Like many of his teammates, Brian McCann had a tremendous first half last season before fading down the stretch. He hit .259/.331/.471 (117 wRC+) in the first half, but only .200/.306/.395 (91 wRC+) in the second half. The end result was a still solid .232/.320/.437 (105 wRC+) batting line.
McCann has been a Yankee for two full seasons now, and during that time he’s hit .232/.303/.421 (99 wRC+) in 1,073 plate appearances. That’s not great overall, but that 99 wRC+ ranks 11th among the 31 catchers with at least 600 plate appearances over the last two years, and his 49 homers are eight more anyone else. (Buster Posey is second with 41.)
The 2014 season seemed to be something of an adjustment period for McCann, who joined a new team in a new city and a new league, and had to learn a new pitching staff. It was a lot to take in. He appeared more comfortable last season, and his offensive production ticked up. Now McCann wants to take it up another notch. Here’s something he told Steven Marcus over the weekend:
But McCann wasn’t satisfied with his .232 batting average. “I don’t like looking up there and seeing I’m hitting around .230,’’ he said Friday from Orlando, Florida, where he was participating in a charity golf tournament. “I’ve got to get better. I’d like to hit .300 with 30 [homers]. I’m searching. That’s my mindset.’’
It’s great McCann isn’t satisfied and wants to perform better next season. That’s the mindset every player should have. McCann’s been a Yankee for two seasons, and during those two seasons he’s been a great hitter for about four months total. The rest were just okay or flat out bad.
Improving the batting average might not be possible at this point of McCann’s career, however. For starters, the vast majority of players see their batting average decline as they get older. That’s natural. Reversing the aging process ain’t easy, especially for a catcher. Secondly, McCann is an extreme fly ball and pull hitter. He has been for a few years now.
McCann is a .236 hitter with a .239 BABIP over his last 1,962 plate appearances. His fly ball rate has increased in each of the last three seasons and it’s now higher than the league average. His pull rate has been way higher than the league average for years now. That’s not necessarily a bad thing — McCann still hits the ball very hard, and when you pull the ball hard in the air, extra-base hits tend to happen. McCann’s .187 ISO from 2012-15 is way higher than the .150 league average.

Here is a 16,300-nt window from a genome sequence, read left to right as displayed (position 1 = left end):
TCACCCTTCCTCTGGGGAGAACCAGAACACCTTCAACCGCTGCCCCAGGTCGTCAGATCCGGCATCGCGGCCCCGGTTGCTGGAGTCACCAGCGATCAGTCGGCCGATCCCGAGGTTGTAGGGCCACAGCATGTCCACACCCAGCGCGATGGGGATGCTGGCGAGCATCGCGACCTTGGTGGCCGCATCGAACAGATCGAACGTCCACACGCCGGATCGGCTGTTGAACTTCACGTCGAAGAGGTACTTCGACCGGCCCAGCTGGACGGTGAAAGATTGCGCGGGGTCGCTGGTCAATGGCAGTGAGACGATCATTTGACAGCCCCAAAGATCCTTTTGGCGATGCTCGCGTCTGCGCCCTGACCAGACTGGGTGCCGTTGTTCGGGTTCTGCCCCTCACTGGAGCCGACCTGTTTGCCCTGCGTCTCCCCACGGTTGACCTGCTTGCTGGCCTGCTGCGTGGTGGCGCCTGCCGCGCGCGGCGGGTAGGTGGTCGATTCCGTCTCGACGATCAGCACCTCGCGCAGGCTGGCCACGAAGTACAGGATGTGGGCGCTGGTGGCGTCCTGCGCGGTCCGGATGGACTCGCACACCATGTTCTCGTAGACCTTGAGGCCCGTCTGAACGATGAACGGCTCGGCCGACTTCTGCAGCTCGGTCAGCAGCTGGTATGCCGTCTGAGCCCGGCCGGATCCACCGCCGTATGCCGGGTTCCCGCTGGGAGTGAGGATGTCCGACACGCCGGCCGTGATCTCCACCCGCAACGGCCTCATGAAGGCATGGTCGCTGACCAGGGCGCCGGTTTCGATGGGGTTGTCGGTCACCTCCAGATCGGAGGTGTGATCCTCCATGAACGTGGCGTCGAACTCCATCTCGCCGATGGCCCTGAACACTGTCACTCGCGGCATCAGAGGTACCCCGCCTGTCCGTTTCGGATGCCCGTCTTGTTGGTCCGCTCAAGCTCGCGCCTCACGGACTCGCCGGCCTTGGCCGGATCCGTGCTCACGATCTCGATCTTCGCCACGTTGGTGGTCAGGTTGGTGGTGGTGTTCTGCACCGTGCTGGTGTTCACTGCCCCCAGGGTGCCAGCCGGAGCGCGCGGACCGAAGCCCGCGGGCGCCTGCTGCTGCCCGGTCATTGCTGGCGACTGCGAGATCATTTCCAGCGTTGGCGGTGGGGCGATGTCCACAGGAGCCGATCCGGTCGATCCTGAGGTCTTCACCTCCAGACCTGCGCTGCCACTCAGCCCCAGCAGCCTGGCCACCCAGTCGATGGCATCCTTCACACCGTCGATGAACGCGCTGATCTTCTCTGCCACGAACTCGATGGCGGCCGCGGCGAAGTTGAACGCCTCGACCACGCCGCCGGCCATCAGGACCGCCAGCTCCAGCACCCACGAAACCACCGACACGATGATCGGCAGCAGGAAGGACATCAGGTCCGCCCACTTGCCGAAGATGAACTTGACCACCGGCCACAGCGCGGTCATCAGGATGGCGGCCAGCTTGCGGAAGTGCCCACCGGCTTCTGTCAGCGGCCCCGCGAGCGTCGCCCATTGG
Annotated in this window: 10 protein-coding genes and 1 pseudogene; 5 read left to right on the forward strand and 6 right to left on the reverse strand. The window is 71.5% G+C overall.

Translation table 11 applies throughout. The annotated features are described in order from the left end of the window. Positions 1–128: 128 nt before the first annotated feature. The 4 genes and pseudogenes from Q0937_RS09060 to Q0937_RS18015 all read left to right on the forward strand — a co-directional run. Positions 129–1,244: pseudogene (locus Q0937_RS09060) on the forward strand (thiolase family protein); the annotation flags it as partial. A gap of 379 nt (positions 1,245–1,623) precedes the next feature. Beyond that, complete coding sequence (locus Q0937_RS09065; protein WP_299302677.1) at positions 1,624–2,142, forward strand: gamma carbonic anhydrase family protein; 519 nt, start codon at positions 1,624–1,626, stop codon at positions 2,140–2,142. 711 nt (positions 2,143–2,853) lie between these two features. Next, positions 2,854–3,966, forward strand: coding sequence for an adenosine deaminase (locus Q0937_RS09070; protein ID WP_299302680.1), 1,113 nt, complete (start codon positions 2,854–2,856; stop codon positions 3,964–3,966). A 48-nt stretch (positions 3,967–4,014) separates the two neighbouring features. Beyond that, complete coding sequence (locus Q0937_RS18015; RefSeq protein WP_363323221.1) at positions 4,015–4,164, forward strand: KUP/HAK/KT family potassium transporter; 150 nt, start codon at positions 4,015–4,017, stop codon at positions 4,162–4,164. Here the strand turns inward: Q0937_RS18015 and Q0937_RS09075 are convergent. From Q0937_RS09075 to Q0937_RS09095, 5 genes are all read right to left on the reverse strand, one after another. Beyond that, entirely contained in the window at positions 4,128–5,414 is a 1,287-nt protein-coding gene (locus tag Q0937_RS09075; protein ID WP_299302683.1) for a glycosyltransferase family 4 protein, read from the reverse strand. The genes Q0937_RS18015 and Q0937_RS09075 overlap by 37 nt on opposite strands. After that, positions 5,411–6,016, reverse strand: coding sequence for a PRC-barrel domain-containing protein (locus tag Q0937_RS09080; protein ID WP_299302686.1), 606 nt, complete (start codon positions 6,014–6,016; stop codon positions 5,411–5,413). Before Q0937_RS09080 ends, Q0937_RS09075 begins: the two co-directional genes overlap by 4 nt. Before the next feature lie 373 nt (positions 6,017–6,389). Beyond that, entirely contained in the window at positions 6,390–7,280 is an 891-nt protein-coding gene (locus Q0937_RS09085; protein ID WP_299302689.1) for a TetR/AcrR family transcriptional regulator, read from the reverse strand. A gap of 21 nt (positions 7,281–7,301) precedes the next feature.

At the same time, hitting the ball in the air so often can be a BABIP killer. Most fly balls are easy outs. Don’t believe me? The league average BABIP on fly balls was .073 in 2015. .073! Pulling the ball as a left-handed hitter means lots of shifts, and we’ve seen plenty of those when McCann is at the plate in recent years. It’s wrong to attribute his batting average decline solely to the shift, but it is absolutely a big factor. So are the fly balls.
Outside of some good ol’ ball in play luck, McCann would have to overhaul his swing and approach to improve his batting average. He’d have to cut down on all the fly balls and start using the left side of the field a little more. That’s not Brian McCann. That’s asking him to be something he is not. We’re talking about a guy on the wrong side of 30 who is already dealing with some age-related decline. Not to mention all the wear-and-tear of catching.
I’m glad McCann is not satisfied hitting in .230s. I also hope he doesn’t try to change his swing and approach. That can lead to even more problems. McCann is what he is at this point of his career, and that’s the best power hitting catcher in baseball. It’s not impossible for him to improve his batting average going forward, just really unlikely, and the Yankees can’t afford to have McCann tinker and be something less than his absolute best.